Using herbarium specimens to select indicator species for climate change monitoring

Abstract

Phenology is one of the best indicators to observe plant responses to climate change and predict future changes in plant communities. Choosing indicator species to monitor biological responses to climate change may be improved if herbarium specimens are combined with ongoing monitoring efforts to understand phenological responses over longer periods. We analyzed herbarium specimen data from Colorado’s alpine region, as alpine areas are predicted to be especially sensitive to climate change. We assessed phenological patterns in relation to temperature and precipitation for 287 species and growing degree days (GDD) for 235 species. Average low temperature, maximum GDD, and average precipitation increased over the study period. As temperature and GDD increased, phenology advanced, but as precipitation increased, phenology was delayed. Even with this variability of environmental responses, a significant trend of earlier flowering appeared when all species were analyzed together. Of the species that showed significantly earlier flowering dates, they advanced on average more than 39 days over the 61 years of the study. When assessing only specimens of species monitored in a national program (USA National Phenology Network), we found that these species showed similar trends to the entire dataset. When selecting species for ongoing monitoring efforts, herbarium specimens are an important resource to incorporate historical patterns into assessments of climate change and phenological drivers.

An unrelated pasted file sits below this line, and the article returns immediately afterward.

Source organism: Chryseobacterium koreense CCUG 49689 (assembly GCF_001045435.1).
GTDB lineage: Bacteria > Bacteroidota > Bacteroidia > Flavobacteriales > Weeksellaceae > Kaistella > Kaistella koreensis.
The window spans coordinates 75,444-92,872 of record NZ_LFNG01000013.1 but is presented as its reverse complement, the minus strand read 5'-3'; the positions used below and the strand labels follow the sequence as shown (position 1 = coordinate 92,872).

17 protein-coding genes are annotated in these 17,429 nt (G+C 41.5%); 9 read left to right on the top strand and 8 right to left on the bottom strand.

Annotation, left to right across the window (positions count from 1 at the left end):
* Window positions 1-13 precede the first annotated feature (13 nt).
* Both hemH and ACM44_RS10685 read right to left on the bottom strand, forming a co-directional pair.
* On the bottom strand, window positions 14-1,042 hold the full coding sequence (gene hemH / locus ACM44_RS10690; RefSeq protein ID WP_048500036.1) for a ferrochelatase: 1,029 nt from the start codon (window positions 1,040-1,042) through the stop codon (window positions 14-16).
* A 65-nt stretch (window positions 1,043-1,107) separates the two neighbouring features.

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Acknowledgements

We are grateful to our long-time volunteer, Mo Ewing, for helping to pull together the data used in these analyses and reviewer comments that improved the manuscript.

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Correspondence to Rebecca A. Hufft.

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Communicated by David Hawksworth.

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Hufft, R.A., DePrenger-Levin, M.E., Levy, R.A. et al. Using herbarium specimens to select indicator species for climate change monitoring. Biodivers Conserv 27, 1487–1501 (2018). https://doi.org/10.1007/s10531-018-1505-2

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Keywords

  • Phenology
  • Southern Rocky Mountains
  • Flowering times
  • Temperature
  • Precipitation
  • Growing degree days